Remotely controlled experiments are the way forward.
The COVID-19 pandemic and shutdown have been disastrous for many people. But one research project in my lab has been humming along, taking the best data my team has ever seen. It is an advanced ‘ion trap’ quantum computer, which uses laser beams to control an array of floating atoms.
We spent three years setting it up to run remotely and autonomously. Now, we think more labs should run quantum-computing experiments like this, to speed up research.
Quantum computers exploit the weird behaviour of matter at the atomic level. One particle can store many pieces of information, allowing the computers, in effect, to perform many calculations simultaneously. They promise to solve problems that are out of reach of conventional machines, and to speed up modelling of chemical reactions in batteries or drug design, or even simulations of information flow in black holes.
But good quantum hardware is extremely fragile, and the larger the system, the more easily it is perturbed. Some quantum components must be chilled to near absolute zero. Others must be stored in a vacuum more rarefied than that of outer space. It’s really hard to prepare and control precise quantum states, let alone keep them stable for hours. Stray currents, changes in temperature and vibrations can easily destabilize the system.
The quantum computer at the University of Maryland, led by myself and physicist Marko Cetina, uses up to 32 identical atoms as the quantum bits, or qubits. Each is levitated by electromagnetic fields and cooled by lasers to sit almost at rest. Typically, such an apparatus has thousands of electronic and optical components, all aligned precisely on a 3-metre wide, 500-kilogram steel table damped against vibrations. It requires an army of people to tweak mirrors and adjust signals, and the components must continually be replaced, tested, calibrated and updated.
But in 2016,we decided to redesign our system to run remotely — not just for convenience, but because that’s what our research goals require. We needed to add more qubits without increasing noise and errors, to test complex quantum gate operations, circuits and algorithms.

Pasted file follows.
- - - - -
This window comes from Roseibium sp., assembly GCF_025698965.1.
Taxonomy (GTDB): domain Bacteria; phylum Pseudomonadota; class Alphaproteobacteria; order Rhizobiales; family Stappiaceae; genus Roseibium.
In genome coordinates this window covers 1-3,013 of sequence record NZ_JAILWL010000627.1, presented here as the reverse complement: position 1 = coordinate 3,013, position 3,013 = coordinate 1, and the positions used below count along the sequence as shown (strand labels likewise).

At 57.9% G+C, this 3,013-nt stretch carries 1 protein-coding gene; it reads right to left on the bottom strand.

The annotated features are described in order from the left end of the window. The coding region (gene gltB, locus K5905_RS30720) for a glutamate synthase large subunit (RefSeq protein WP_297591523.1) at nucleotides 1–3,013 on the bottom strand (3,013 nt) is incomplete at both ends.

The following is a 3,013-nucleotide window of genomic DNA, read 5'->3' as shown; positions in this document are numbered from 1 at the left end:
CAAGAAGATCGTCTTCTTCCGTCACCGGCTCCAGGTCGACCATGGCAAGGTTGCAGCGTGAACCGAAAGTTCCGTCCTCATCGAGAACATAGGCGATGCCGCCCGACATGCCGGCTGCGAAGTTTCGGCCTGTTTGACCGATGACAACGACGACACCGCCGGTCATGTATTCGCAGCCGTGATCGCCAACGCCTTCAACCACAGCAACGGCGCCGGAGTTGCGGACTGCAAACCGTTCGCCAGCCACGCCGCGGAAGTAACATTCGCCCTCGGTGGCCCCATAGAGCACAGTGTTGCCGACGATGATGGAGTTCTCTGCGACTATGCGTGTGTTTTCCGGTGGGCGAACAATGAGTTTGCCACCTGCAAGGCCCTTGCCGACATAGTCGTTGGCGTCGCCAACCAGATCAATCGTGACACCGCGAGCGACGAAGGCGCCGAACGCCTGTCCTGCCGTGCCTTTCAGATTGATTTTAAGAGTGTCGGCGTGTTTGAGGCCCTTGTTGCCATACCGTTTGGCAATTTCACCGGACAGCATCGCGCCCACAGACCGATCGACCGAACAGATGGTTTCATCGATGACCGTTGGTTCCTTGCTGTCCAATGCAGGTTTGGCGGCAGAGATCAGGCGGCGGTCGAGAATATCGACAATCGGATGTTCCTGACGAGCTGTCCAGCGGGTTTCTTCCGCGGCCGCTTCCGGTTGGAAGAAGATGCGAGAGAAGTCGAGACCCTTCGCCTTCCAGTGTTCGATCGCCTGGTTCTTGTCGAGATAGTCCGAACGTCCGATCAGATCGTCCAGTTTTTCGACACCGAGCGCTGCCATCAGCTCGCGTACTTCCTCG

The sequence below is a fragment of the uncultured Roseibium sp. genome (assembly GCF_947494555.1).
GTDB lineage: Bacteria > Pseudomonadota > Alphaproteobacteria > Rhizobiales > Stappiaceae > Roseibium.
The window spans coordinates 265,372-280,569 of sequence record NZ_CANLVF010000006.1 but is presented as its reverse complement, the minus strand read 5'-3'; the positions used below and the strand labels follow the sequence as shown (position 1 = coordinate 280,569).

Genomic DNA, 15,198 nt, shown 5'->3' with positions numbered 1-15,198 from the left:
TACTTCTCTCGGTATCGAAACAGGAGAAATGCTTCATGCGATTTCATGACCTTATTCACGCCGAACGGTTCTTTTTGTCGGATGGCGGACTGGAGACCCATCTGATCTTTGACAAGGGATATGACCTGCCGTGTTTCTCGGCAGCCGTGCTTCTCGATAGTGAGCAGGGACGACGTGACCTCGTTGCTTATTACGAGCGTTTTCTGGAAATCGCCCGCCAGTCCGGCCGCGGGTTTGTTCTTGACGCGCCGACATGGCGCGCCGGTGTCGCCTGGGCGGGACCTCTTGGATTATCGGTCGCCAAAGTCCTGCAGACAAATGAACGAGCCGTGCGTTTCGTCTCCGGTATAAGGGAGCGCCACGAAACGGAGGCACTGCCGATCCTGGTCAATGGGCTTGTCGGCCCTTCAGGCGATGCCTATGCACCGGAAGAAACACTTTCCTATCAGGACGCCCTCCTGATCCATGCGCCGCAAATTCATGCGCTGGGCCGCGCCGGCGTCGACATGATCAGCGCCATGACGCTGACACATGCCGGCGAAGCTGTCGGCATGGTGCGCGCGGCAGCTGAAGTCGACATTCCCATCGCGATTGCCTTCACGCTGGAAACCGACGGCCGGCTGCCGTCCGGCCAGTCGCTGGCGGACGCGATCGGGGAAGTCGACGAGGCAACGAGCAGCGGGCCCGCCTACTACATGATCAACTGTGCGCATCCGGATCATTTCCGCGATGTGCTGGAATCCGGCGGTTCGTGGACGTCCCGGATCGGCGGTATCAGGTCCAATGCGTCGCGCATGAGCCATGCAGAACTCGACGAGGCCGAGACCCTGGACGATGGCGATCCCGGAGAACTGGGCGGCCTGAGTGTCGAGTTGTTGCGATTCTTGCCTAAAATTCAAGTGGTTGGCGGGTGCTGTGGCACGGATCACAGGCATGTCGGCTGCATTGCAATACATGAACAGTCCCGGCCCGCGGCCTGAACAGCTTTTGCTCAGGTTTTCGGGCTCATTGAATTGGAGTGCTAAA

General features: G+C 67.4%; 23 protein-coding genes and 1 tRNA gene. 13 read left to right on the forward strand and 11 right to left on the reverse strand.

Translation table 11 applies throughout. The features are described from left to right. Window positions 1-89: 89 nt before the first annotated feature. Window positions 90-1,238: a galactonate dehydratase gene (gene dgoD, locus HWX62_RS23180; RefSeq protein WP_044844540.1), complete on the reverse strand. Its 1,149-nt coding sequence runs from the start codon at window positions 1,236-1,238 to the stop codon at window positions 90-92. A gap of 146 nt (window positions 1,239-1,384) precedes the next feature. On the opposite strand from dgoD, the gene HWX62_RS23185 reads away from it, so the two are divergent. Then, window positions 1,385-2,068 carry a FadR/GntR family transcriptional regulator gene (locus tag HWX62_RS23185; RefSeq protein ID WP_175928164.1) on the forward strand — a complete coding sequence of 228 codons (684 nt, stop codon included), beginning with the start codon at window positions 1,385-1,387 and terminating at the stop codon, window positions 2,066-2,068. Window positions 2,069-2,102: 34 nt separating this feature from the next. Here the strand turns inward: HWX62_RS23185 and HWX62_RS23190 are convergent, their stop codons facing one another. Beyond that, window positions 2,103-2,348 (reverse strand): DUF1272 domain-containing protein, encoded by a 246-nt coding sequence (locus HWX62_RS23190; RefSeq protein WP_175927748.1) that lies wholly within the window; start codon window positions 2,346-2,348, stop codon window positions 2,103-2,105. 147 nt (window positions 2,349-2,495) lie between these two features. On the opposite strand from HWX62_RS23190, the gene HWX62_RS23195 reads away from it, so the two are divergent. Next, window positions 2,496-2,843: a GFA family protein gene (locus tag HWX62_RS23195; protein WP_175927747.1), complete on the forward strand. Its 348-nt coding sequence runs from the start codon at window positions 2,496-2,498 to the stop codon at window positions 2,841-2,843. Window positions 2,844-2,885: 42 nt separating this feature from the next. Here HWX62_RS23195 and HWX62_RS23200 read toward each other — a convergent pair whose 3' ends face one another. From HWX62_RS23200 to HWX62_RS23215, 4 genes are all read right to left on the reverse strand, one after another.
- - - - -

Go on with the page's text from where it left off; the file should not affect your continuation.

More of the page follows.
This required a different approach. For qubits, we use particular states of ytterbium-171 that are so stable that they are widely used for atomic clocks. We miniaturized the most reliable control components, added transducers and feedback circuits, and ran everything from an open-access software platform. We worked closely with many industry partners to make it all work, in a collaboration with engineers Jungsang Kim and Kenneth Brown at Duke University.
EURIQA (Error-corrected Universal Reconfigurable Ion trap Quantum Archetype) began operating autonomously in April 2019. The whole system now sits in a 1-metre-cubed box. It’s rarely opened. One researcher visits the lab for 10–20 minutes once a week to reboot the odd computer that has frozen or power supply that has tripped.
Since my university went into COVID-19 shutdown in March, EURIQA has kept running — all day, every day. And the data have been excellent because the campus has been a ghost town. The lab’s temperature hasn’t wavered and there’s little vibrational noise in the unoccupied building. It’s one of very few university quantum experiments making real progress right now.
But there’s a bigger picture. This remote mode of operation is exactly what’s needed in quantum-computing research. Companies including IBM, Google, Honeywell and a start-up I co-founded, IonQ (whose systems are based on EURIQA), are opening up commercial access to their early quantum-computing devices. By the end of 2020, several types of quantum computer will be available through cloud services hosted by Amazon and Microsoft. But researchers won’t have access to the inner workings to advance bespoke designs for particular scientific applications. They won’t be able to ‘co-design’, or fully exploit the interplay between computer fabrication and computer use.
Right now, most quantum-computing research involves the study of qubit properties, quantum gate operations and their control. In some cases, the components are wired together for a specific scientific application. Qubits, quantum logic operations and modes for executing programs are selected and optimized for one purpose. It would be great if instead, some of those components were simple ‘plug-and-play’ commodities, like the flash memory on a smartphone camera. Then, researchers wouldn’t have to build everything from scratch: they could insert a module, tweak a parameter or remotely reprogram a circuit.
Such a system could be built by adapting a particular qubit technology and piling stacks of control hardware and software on top, as we have done with EURIQA. Qubits could be swapped and systems redesigned as technology evolves — just as in conventional computing, the vacuum-tube switches of the 1940s gave way to germanium semiconductors and then silicon wafers in the 1960s.
Large quantum-computing initiatives in the United States, Europe, China, Canada, Australia, Singapore and Russia are investing in qubit research while also giving researchers access to commercial cloud services. But extensive research is needed between these extremes. Industry will ultimately mass-produce quantum computers, but the early ‘killer apps’ might well come from scientific discovery. Unleashing ‘full stack’ quantum computers into the research community will hasten that search.